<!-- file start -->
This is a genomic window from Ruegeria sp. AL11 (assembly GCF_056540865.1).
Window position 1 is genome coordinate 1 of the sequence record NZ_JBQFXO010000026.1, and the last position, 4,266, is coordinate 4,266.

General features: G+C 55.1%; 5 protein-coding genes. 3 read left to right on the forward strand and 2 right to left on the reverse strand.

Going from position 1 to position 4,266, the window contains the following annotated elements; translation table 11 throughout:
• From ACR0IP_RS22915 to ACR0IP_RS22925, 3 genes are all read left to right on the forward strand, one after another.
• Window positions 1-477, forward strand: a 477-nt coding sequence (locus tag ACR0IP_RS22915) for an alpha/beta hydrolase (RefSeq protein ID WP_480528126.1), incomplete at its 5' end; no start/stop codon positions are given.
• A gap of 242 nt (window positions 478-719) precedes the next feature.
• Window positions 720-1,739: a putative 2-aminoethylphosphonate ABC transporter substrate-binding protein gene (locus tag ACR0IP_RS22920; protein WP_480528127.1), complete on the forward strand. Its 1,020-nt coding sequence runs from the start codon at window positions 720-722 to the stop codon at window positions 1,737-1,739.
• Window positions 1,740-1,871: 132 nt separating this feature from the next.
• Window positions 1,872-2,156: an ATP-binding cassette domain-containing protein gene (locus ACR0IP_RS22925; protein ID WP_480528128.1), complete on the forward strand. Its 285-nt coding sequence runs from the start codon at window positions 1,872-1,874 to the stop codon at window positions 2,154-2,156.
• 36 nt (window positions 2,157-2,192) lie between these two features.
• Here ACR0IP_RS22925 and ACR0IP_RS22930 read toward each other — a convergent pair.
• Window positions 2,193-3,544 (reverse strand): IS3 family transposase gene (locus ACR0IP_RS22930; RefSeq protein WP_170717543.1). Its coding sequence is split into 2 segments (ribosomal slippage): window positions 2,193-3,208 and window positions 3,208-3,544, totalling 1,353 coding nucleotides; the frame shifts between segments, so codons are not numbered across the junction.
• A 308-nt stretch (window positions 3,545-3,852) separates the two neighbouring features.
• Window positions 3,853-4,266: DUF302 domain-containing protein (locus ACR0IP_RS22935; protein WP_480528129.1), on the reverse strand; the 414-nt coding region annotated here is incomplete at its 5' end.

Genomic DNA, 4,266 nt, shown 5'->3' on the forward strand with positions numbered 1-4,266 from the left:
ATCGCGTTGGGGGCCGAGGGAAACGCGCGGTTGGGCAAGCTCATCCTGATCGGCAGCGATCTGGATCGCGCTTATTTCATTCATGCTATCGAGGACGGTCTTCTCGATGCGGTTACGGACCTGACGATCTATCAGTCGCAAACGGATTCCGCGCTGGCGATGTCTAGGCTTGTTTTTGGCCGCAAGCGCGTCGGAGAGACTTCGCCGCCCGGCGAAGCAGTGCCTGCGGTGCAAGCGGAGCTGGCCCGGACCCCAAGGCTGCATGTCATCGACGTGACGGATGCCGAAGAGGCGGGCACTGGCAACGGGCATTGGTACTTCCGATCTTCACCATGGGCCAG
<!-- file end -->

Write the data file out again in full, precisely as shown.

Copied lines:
This is a genomic window from Ruegeria sp. AL11 (assembly GCF_056540865.1).
Window position 1 is genome coordinate 1 of the sequence record NZ_JBQFXO010000026.1, and the last position, 4,266, is coordinate 4,266.

General features: G+C 55.1%; 5 protein-coding genes. 3 read left to right on the forward strand and 2 right to left on the reverse strand.

Going from position 1 to position 4,266, the window contains the following annotated elements; translation table 11 throughout:
• From ACR0IP_RS22915 to ACR0IP_RS22925, 3 genes are all read left to right on the forward strand, one after another.
• Window positions 1-477, forward strand: a 477-nt coding sequence (locus tag ACR0IP_RS22915) for an alpha/beta hydrolase (RefSeq protein ID WP_480528126.1), incomplete at its 5' end; no start/stop codon positions are given.
• A gap of 242 nt (window positions 478-719) precedes the next feature.
• Window positions 720-1,739: a putative 2-aminoethylphosphonate ABC transporter substrate-binding protein gene (locus tag ACR0IP_RS22920; protein WP_480528127.1), complete on the forward strand. Its 1,020-nt coding sequence runs from the start codon at window positions 720-722 to the stop codon at window positions 1,737-1,739.
• Window positions 1,740-1,871: 132 nt separating this feature from the next.
• Window positions 1,872-2,156: an ATP-binding cassette domain-containing protein gene (locus ACR0IP_RS22925; protein ID WP_480528128.1), complete on the forward strand. Its 285-nt coding sequence runs from the start codon at window positions 1,872-1,874 to the stop codon at window positions 2,154-2,156.
• 36 nt (window positions 2,157-2,192) lie between these two features.
• Here ACR0IP_RS22925 and ACR0IP_RS22930 read toward each other — a convergent pair.
• Window positions 2,193-3,544 (reverse strand): IS3 family transposase gene (locus ACR0IP_RS22930; RefSeq protein WP_170717543.1). Its coding sequence is split into 2 segments (ribosomal slippage): window positions 2,193-3,208 and window positions 3,208-3,544, totalling 1,353 coding nucleotides; the frame shifts between segments, so codons are not numbered across the junction.
• A 308-nt stretch (window positions 3,545-3,852) separates the two neighbouring features.
• Window positions 3,853-4,266: DUF302 domain-containing protein (locus ACR0IP_RS22935; protein WP_480528129.1), on the reverse strand; the 414-nt coding region annotated here is incomplete at its 5' end.

Genomic DNA, 4,266 nt, shown 5'->3' on the forward strand with positions numbered 1-4,266 from the left:
ATCGCGTTGGGGGCCGAGGGAAACGCGCGGTTGGGCAAGCTCATCCTGATCGGCAGCGATCTGGATCGCGCTTATTTCATTCATGCTATCGAGGACGGTCTTCTCGATGCGGTTACGGACCTGACGATCTATCAGTCGCAAACGGATTCCGCGCTGGCGATGTCTAGGCTTGTTTTTGGCCGCAAGCGCGTCGGAGAGACTTCGCCGCCCGGCGAAGCAGTGCCTGCGGTGCAAGCGGAGCTGGCCCGGACCCCAAGGCTGCATGTCATCGACGTGACGGATGCCGAAGAGGCGGGCACTGGCAACGGGCATTGGTACTTCCGATCTTCACCATGGGCCAG